Diane Prather: New Judy Blume book showcases sibling relationships
December 19, 2007
You probably never could convince young siblings that they’ll grow up to be good friends.
That goes double for brothers and sisters.
Take Abigail and Jacob, “Jake,” for example. They’re the characters in this week’s chapter book for young readers.
“Soupy Saturdays with the Pain & the Great One” was written by award-winning author Judy Blume and illustrated by New Yorker cartoonist James Stevenson.
As the book begins, the reader learns about Abigail from her first-grade brother, Jake. He calls his sister “the Great One” because she thinks she’s so great. Jake doesn’t think that should make her smarter, faster or stronger than he is.
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Furthermore, Jake just doesn’t understand why Mom and Dad act like she’s so special. Sometimes he thinks they love her more than him.
Then it’s Abigail’s turn – she has a name for her brother, too. He’s “the Pain.” Abigail believes that even if Jake lives to be 100, he’ll still be a pain to her. She’ll be two years older and will still know more than he does.
Abigail thinks Mom and Dad act like Jake is special.
Sometimes, Abigail thinks they love him more than her.
There are twelve chapters in this little book. Abigail narrates some; Jake, others. Even Fluzzy the cat gets his say.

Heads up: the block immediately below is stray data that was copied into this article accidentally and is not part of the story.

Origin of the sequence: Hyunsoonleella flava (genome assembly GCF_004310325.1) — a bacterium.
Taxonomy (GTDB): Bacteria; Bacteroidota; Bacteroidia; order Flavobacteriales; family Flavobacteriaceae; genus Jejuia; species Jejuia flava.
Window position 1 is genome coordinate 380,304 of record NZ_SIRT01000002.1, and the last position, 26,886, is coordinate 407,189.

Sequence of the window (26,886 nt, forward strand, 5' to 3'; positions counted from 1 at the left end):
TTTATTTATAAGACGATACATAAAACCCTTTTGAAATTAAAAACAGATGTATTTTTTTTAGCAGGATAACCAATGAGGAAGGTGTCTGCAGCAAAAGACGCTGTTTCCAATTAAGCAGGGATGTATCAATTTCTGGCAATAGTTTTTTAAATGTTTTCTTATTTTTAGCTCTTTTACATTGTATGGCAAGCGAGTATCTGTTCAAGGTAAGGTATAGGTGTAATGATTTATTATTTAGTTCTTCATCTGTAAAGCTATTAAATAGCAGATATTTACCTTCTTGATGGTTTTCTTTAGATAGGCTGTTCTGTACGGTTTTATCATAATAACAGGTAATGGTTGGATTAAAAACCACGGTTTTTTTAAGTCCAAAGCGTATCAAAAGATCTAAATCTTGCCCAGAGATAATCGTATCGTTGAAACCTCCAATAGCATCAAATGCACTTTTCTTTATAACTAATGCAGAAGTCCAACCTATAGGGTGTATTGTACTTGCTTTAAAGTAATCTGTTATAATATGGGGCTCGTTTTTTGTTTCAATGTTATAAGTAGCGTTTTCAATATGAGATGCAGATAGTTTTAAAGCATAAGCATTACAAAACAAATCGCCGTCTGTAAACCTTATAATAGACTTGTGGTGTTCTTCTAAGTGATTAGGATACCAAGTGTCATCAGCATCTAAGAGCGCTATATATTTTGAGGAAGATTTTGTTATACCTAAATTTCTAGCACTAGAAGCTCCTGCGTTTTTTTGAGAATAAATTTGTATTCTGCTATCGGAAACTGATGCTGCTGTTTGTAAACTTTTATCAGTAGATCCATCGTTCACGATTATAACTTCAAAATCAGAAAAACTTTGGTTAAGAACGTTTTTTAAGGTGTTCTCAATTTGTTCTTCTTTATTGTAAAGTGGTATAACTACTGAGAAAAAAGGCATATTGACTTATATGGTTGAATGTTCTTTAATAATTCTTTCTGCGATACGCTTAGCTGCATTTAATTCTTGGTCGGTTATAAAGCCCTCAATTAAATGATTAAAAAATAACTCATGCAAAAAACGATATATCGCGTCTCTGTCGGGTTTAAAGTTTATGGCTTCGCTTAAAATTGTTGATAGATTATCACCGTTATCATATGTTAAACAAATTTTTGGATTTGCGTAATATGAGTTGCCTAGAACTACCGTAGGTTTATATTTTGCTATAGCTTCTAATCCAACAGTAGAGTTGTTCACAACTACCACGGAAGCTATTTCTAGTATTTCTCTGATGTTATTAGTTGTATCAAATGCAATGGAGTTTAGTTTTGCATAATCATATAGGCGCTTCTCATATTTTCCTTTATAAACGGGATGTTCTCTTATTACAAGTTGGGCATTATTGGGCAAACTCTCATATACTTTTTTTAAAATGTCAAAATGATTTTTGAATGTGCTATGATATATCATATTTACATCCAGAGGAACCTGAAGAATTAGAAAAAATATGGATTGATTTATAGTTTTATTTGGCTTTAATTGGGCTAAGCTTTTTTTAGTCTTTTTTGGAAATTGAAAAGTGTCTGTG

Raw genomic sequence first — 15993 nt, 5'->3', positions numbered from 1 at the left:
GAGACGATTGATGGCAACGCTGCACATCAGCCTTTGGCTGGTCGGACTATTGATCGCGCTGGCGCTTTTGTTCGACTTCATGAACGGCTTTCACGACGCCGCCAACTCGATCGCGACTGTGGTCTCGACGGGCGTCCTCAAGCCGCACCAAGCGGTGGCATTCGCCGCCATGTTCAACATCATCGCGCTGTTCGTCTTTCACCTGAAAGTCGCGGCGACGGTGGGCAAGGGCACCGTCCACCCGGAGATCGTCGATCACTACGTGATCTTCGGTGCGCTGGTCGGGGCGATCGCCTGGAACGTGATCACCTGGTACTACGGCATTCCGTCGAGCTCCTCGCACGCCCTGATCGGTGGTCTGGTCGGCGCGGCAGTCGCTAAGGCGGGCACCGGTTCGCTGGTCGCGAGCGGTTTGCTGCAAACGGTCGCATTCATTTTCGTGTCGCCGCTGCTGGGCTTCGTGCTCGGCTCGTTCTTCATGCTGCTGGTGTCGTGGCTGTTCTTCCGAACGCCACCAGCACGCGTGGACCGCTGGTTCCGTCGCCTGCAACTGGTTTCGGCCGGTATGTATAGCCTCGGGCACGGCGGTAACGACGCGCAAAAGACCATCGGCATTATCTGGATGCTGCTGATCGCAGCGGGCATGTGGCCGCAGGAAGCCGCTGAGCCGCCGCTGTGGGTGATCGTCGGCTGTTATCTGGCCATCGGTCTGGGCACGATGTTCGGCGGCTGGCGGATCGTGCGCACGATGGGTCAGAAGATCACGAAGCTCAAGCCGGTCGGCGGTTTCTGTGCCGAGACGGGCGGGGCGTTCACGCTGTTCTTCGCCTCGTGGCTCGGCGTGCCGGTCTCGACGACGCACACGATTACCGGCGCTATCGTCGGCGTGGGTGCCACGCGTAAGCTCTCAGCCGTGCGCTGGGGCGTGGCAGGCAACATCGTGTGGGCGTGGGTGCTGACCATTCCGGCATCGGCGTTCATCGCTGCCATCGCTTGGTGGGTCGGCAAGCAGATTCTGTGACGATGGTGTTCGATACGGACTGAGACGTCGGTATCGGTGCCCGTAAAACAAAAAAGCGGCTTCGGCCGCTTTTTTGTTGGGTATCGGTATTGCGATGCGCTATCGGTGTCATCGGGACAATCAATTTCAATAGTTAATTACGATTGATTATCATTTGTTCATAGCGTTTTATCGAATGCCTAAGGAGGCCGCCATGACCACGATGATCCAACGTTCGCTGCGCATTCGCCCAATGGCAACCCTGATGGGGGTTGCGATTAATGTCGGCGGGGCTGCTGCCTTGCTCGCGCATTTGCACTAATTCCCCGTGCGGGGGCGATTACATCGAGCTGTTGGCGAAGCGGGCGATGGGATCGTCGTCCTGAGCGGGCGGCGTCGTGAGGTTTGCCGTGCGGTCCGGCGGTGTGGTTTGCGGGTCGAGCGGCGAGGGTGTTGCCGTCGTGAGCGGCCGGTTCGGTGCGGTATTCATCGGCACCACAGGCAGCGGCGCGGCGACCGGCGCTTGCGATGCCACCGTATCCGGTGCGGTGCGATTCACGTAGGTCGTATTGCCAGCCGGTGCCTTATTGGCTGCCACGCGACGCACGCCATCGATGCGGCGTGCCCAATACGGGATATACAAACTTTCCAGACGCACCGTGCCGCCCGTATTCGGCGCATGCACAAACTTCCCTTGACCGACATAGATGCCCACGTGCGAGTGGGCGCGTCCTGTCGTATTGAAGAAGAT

In Chapter 3, it’s May, and Abigail and Jake are running errands with Dad. The first stop is the shoe store. After one look at Jake, the salesman announces that they have a special half-price sale on snow boots. That’s after the salesman notices Jake is wearing earmuffs. It turns out there’s a reason for the earmuffs, logical or not. The sign in the barber shop window reads, “Mr. Soupy Gets the Job Done.” The barbershop is the next stop of the day.
Abigail says Jake used to get his hair cut, but now he’s scared. She thinks something must have happened, but Jake isn’t talking.
When it’s his turn, Jake gets up in the barber chair, but he doesn’t take the earmuffs off (The illustration is quite humorous).
Jake has some conditions to getting his hair cut. Mr. Soupy can cut the front. He can even cut the back, but there’s to be no cutting around the ears.
When Mr. Soupy raises the scissors, Jake lets out a loud wail. Mr. Soupy does not get the job done today. Three weeks later, when Jake’s hair is hanging down in his face, Abigail comes up with a plan.
There are chapters about “the Great One” not knowing how ride a bicycle, Abigail’s half-birthday party, babysitting Olive the dog and more. It’s Judy Blume at her best.
In the end, Fluzzy gets the last say.
The author has written 25 books for young people.
Her awards include one from the National Book Foundation. Stevenson has written and illustrated more than one hundred books for children and published more than two thousand cartoons and covers.
This week’s book is published by Delacorte Press, 2007.
Happy holidays, everyone!
Copyright Diane Prather, 2007. All rights reserved.